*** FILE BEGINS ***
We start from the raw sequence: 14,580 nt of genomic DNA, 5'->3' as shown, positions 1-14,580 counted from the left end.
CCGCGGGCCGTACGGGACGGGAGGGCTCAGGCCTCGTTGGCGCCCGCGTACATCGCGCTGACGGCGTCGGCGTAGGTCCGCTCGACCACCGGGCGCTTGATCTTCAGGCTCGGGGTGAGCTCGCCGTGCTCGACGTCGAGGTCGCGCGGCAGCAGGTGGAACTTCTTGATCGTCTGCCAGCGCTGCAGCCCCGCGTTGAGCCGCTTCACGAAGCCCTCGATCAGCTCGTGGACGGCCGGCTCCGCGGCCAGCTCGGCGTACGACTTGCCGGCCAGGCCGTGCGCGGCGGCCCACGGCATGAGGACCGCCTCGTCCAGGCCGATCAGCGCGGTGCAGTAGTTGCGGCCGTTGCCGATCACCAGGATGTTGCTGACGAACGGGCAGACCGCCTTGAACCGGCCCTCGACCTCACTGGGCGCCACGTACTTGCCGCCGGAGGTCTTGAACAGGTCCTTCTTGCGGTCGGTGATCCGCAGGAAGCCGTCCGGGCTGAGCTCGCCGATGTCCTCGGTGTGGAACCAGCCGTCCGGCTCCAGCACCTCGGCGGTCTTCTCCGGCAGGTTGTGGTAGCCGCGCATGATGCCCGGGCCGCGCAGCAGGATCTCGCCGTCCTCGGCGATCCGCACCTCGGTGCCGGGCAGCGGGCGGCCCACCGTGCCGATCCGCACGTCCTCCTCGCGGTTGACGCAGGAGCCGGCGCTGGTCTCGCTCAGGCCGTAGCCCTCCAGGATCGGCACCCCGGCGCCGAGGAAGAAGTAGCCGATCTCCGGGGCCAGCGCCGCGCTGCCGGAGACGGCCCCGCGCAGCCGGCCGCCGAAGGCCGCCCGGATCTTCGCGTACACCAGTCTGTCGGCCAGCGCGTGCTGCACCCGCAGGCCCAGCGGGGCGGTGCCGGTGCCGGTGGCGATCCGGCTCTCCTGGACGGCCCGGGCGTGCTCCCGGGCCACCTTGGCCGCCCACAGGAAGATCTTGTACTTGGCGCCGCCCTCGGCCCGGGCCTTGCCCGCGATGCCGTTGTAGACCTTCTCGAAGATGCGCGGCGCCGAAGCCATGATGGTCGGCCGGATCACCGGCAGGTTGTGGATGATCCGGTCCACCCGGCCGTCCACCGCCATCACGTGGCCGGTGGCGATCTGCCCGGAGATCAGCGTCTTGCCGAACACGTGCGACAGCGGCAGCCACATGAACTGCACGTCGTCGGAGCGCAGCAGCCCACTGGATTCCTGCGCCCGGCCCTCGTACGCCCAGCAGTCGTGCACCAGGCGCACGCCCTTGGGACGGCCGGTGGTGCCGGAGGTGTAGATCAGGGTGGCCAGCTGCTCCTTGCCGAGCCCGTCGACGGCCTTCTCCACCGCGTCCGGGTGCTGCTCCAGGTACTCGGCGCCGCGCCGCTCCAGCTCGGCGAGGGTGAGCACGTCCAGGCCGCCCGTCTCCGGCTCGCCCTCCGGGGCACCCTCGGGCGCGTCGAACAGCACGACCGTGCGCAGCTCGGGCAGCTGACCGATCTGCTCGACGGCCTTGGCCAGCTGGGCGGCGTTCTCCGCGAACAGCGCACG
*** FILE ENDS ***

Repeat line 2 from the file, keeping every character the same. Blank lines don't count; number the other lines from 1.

CCGCGGGCCGTACGGGACGGGAGGGCTCAGGCCTCGTTGGCGCCCGCGTACATCGCGCTGACGGCGTCGGCGTAGGTCCGCTCGACCACCGGGCGCTTGATCTTCAGGCTCGGGGTGAGCTCGCCGTGCTCGACGTCGAGGTCGCGCGGCAGCAGGTGGAACTTCTTGATCGTCTGCCAGCGCTGCAGCCCCGCGTTGAGCCGCTTCACGAAGCCCTCGATCAGCTCGTGGACGGCCGGCTCCGCGGCCAGCTCGGCGTACGACTTGCCGGCCAGGCCGTGCGCGGCGGCCCACGGCATGAGGACCGCCTCGTCCAGGCCGATCAGCGCGGTGCAGTAGTTGCGGCCGTTGCCGATCACCAGGATGTTGCTGACGAACGGGCAGACCGCCTTGAACCGGCCCTCGACCTCACTGGGCGCCACGTACTTGCCGCCGGAGGTCTTGAACAGGTCCTTCTTGCGGTCGGTGATCCGCAGGAAGCCGTCCGGGCTGAGCTCGCCGATGTCCTCGGTGTGGAACCAGCCGTCCGGCTCCAGCACCTCGGCGGTCTTCTCCGGCAGGTTGTGGTAGCCGCGCATGATGCCCGGGCCGCGCAGCAGGATCTCGCCGTCCTCGGCGATCCGCACCTCGGTGCCGGGCAGCGGGCGGCCCACCGTGCCGATCCGCACGTCCTCCTCGCGGTTGACGCAGGAGCCGGCGCTGGTCTCGCTCAGGCCGTAGCCCTCCAGGATCGGCACCCCGGCGCCGAGGAAGAAGTAGCCGATCTCCGGGGCCAGCGCCGCGCTGCCGGAGACGGCCCCGCGCAGCCGGCCGCCGAAGGCCGCCCGGATCTTCGCGTACACCAGTCTGTCGGCCAGCGCGTGCTGCACCCGCAGGCCCAGCGGGGCGGTGCCGGTGCCGGTGGCGATCCGGCTCTCCTGGACGGCCCGGGCGTGCTCCCGGGCCACCTTGGCCGCCCACAGGAAGATCTTGTACTTGGCGCCGCCCTCGGCCCGGGCCTTGCCCGCGATGCCGTTGTAGACCTTCTCGAAGATGCGCGGCGCCGAAGCCATGATGGTCGGCCGGATCACCGGCAGGTTGTGGATGATCCGGTCCACCCGGCCGTCCACCGCCATCACGTGGCCGGTGGCGATCTGCCCGGAGATCAGCGTCTTGCCGAACACGTGCGACAGCGGCAGCCACATGAACTGCACGTCGTCGGAGCGCAGCAGCCCACTGGATTCCTGCGCCCGGCCCTCGTACGCCCAGCAGTCGTGCACCAGGCGCACGCCCTTGGGACGGCCGGTGGTGCCGGAGGTGTAGATCAGGGTGGCCAGCTGCTCCTTGCCGAGCCCGTCGACGGCCTTCTCCACCGCGTCCGGGTGCTGCTCCAGGTACTCGGCGCCGCGCCGCTCCAGCTCGGCGAGGGTGAGCACGTCCAGGCCGCCCGTCTCCGGCTCGCCCTCCGGGGCACCCTCGGGCGCGTCGAACAGCACGACCGTGCGCAGCTCGGGCAGCTGACCGATCTGCTCGACGGCCTTGGCCAGCTGGGCGGCGTTCTCCGCGAACAGCGCACG